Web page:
My Town Magazine, Discover Queensland Edition 8th September 2014 Edition 41 | Page 60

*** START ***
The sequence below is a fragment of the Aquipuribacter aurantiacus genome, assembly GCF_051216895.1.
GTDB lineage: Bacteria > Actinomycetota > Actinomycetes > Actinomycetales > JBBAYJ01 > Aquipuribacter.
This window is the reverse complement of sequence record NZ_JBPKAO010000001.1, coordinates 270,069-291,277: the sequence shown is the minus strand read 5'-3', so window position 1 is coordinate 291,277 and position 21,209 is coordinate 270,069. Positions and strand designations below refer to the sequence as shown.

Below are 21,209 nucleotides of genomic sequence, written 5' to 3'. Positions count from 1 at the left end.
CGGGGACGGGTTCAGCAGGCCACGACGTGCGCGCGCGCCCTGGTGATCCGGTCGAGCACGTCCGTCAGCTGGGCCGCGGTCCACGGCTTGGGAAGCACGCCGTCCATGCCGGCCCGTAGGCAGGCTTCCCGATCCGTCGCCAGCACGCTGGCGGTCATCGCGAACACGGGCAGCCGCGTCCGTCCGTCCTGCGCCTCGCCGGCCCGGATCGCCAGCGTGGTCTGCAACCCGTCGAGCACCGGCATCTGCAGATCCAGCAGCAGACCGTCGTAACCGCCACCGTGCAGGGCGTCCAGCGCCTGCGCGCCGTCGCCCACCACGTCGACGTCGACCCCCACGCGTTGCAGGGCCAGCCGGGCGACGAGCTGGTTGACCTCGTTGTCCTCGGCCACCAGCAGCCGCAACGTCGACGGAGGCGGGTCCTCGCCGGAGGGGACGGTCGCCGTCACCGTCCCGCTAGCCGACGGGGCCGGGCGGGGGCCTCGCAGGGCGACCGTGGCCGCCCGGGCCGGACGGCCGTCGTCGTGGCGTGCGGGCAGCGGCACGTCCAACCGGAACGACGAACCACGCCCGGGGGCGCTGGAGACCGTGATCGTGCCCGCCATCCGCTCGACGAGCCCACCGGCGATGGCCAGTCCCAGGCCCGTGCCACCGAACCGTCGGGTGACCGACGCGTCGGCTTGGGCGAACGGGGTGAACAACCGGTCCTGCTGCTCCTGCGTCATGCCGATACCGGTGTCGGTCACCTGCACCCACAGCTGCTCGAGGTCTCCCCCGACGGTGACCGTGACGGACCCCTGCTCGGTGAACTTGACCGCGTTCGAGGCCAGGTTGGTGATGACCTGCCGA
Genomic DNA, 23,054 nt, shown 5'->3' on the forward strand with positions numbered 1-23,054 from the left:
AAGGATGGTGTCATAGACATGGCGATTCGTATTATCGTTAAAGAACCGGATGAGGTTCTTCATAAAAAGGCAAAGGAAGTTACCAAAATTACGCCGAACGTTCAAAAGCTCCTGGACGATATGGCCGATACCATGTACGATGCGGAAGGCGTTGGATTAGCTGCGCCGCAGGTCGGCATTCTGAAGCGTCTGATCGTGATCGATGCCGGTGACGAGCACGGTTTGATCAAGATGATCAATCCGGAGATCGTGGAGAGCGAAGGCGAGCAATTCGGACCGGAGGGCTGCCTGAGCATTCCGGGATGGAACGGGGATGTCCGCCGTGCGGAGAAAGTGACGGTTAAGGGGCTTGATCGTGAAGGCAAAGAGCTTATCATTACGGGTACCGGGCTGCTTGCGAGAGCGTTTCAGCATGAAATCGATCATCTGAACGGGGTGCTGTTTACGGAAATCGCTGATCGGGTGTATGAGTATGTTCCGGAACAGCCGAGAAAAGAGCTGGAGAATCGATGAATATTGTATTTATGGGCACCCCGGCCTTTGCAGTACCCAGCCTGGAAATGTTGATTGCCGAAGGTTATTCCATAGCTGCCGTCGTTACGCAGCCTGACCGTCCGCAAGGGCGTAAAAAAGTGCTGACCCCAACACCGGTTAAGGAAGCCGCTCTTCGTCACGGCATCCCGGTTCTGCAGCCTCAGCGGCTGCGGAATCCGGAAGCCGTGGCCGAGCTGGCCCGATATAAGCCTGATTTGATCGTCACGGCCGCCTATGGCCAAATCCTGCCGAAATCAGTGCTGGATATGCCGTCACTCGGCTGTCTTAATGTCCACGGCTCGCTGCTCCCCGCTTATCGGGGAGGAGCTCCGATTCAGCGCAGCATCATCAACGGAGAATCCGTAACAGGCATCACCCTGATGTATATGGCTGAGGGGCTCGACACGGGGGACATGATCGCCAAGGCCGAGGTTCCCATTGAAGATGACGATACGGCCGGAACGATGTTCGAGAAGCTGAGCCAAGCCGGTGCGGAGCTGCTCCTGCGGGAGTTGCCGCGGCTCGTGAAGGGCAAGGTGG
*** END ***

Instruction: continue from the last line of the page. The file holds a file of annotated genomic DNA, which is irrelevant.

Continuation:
SandCliffe Writers Festival 2014 by Breanda Cross T he 11th century philosopher believed in the simple life. Something many of us strive for in this busy world, but do not achieve. So with the last weekend of winter behind us, and spring ahead, the poet’s sentiments are equally appropriate to a comfy chair under the shade of a tree as much as in front of a warm cosy fire. The Sandcliffe Festival provided the opportunities to not only purchase some good books, but hear from the writers, of the long and weary road associated in writing them. The bizarre circumstances involved in the research of Stephen Bishop’s, expose on Police Commissioner, Frank Bischof, The Most DanDetective, A jug of wine, a loaf of gerousmaterial he were as interesting as the uncovered. Stephen bread and …. a good took us not only through the police corruption scandals from the 1930’s book.” right up to the Fitzgerald Inquiry, but also the extraordinary circumstanc(With apologies to es surrounding the availability of the Omah Khayam) formal documentation on Bischof. Some may well remember the “Australian outrage leading to an inquiry,” back in 2011, when all the files were first found to be missing, then revealed for public scrutiny, (and now locked away again.) The Archivist has since insisted the information “must not be used,” said Stephen with a grin. “And of course I won’t use it, because it’s already in the book.” Lingering Doubts, by Janice Teunis and Deb Drummond is partially about “An ordinary family holding an extraordinary secret.” It’s also about rape, murder, a questionable suicide, and police corruption. The cousins only became aware of this in 2005, and immediately realised the immense burden their parents had carried for so long. So by careful research they began to delve into the 67 year old case in an attempt to resolve some of the questions and many discrepancies of their grandfathers’ conviction. Stephen’s earlier account of police corruption 60 simply gave extra credibility to the writers’ claims that not only was their grandfather innocent, and the investigation full of ridiculous deviations in evidence, but there was good reason to suppose members of the 1940’s police force had gone out of their way to charge an innocent man. A change of pace and style after morning tea, gave us the opportunity to meet with the delightful Aunt Ruth Hegarty, an indigenous writer of extraordinary character. While she had us almost in tears one minute hearing about her woeful childhood as a Dormitary Girl at Cherbourg, she had us laughing the next, as she spoke frankly of some of the twists of her life that came about due to her bold spirit.. “How can you not be bitter and twisted after such treatment?” was a question asked from the floor. “Because it’s all behind me,” was the simple answer. “Once I write about it, it just becomes a story.” Such a story won her the 1998 David Unaipon Award in 1998 when she was 70 years young, and there have been many since then. Jack’s Story, and Suffer the Children are her latest. The Sandcliffe Festival is an amalgam between Shorncliffe and Sandgate, and puts a strong focus on Indigenous writers, as could be seen from other aspects of the weekend programme, including Sam Watson, another award winner. While the two conveners, Cheryl Jorgenson and Adele Moy must be congratulated on their eclectic mix for the weekend events, we should be aware that is comes with the financial support of many local government contributors. We are fortunate that this area is enriched by not only such generous financial support, but the energies of so many people keen to provide us with opportunities to inform and entertain ourselves – all for free. With the cold of winter behind me, I look forward to the summer to find the shade of a tree, a cup of tea and a chocolate biscuit. Not quite as eloquent as Omar Khayam, but I’m sure I’ll enjoy that with the addition of one of these excellent books, I’ll enjoy it just the same.